Making Instace Variables Private/Local 
Author Message
 Making Instace Variables Private/Local

Hi Matz,


private/local variables, are you open to the idea of simply making all
instance variables private?  The descendant classes then can access the
instance variables using 'self.var', where the method 'var' can either be
public or protected.

The reason I ask is because it seems that you are considering things like
'abc[0]' which will return the "char" instead of the "fixnum" in 1.9,
which may break a lot of codes.  So although currently making all instance
variables private will also break a lot of codes, probably the
"transition" can be handled in the same way as the behavior change of
'abc[0]'.  But first of course I want to know whether you think making all
instance variables private is a good idea in the first place (ignoring
the backward compatibility issue for now), especially from the
object-oriented data hiding point of view, and in particular for doing
large-scale software development.

Regards,

Bill
============================================================================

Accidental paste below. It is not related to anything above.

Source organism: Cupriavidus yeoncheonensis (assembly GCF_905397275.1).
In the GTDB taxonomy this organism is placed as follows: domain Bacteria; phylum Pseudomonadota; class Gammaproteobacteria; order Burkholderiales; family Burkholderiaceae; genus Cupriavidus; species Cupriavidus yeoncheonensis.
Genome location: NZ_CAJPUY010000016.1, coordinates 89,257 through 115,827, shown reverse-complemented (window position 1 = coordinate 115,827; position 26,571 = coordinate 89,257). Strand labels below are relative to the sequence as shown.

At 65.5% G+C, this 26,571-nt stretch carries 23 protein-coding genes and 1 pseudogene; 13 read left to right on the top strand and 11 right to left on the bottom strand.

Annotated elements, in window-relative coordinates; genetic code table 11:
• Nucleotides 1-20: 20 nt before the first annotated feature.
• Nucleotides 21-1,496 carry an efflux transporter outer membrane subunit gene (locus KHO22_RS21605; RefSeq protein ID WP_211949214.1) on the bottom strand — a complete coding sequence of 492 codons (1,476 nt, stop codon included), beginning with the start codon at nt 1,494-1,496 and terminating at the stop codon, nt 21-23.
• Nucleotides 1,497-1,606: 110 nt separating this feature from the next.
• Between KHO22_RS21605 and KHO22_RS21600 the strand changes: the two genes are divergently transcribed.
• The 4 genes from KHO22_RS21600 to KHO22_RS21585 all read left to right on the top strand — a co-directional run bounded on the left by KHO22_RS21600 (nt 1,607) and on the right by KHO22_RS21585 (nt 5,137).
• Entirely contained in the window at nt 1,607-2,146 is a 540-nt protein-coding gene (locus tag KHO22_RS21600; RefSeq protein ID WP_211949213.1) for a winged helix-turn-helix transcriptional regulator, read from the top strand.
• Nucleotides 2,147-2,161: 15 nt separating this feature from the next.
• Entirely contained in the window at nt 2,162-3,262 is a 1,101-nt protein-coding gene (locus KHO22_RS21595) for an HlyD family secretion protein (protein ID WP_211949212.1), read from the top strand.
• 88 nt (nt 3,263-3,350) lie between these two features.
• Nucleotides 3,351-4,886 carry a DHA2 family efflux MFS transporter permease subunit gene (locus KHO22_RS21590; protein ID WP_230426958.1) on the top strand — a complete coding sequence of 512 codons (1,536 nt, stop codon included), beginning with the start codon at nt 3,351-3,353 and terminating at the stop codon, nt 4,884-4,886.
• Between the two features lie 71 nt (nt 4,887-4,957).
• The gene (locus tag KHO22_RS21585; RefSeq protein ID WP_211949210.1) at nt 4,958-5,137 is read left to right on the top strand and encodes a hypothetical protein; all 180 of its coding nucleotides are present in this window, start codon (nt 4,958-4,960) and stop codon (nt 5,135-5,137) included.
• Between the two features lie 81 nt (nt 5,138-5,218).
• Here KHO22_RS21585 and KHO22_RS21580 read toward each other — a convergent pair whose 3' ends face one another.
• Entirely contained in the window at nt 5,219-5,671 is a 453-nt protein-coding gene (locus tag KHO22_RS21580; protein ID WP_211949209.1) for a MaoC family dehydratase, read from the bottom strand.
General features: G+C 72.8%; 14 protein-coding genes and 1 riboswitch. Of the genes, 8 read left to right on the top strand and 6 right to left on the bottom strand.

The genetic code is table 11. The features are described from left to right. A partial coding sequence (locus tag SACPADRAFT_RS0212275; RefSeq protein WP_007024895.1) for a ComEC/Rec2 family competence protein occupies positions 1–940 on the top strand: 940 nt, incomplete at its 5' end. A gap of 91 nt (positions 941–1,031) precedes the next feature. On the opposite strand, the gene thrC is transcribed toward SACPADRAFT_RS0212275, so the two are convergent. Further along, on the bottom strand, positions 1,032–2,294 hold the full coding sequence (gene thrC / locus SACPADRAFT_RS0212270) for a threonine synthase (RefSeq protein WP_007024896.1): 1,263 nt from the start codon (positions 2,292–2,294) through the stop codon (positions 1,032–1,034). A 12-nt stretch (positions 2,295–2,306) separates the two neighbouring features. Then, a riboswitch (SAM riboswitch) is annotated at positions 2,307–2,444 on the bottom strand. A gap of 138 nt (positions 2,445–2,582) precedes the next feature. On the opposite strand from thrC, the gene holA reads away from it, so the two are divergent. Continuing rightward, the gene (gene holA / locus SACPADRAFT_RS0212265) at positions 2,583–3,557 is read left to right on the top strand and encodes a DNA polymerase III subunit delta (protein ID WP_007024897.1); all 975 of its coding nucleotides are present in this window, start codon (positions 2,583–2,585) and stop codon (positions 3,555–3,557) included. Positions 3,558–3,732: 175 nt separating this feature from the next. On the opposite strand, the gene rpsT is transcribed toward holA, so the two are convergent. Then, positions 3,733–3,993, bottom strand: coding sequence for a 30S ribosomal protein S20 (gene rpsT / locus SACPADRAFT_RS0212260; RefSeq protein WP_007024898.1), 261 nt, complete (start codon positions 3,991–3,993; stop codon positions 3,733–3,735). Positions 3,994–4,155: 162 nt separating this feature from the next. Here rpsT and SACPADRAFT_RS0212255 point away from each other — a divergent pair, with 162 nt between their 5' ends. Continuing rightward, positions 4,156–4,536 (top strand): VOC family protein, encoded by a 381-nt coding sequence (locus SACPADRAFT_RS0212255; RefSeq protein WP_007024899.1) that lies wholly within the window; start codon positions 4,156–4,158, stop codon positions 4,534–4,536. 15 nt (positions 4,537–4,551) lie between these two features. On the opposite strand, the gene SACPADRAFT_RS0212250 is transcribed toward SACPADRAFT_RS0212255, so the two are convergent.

Hi,

In message "Re: Thoughts on Ruby"

(regarding the fact "abc"[0] being fixnum)

|It's probably not intuitive to *anybody* (except perhaps Matz).  However,
I see
|no particular justification for it being any other way, and in fact it's
|changing in 1.7 isn't it?  Anyway, my point is: you'll never forget it
now.
|And if you're like me, you won't care either.

It will in 1.9 or later.

                                                        matz.



Mon, 25 Apr 2005 22:23:46 GMT  
 Making Instace Variables Private/Local
Hi --

Quote:


> private/local variables, are you open to the idea of simply making all
> instance variables private?  The descendant classes then can access the
> instance variables using 'self.var', where the method 'var' can either be
> public or protected.

Your second sentence doesn't necessarily relate to your initial
question :-) Meaning: whether instance vars are private or not,
there's no reason to think that every instance var is going to have
one of these:

  def var

  end

associated with it.  All sorts of other permutations are
possible... including no accessor method, or this:

  def var

  end

or this:

  def var

  end

etc.

David

--
David Alan Black


Web:  http://pirate.shu.edu/~blackdav



Mon, 25 Apr 2005 23:31:37 GMT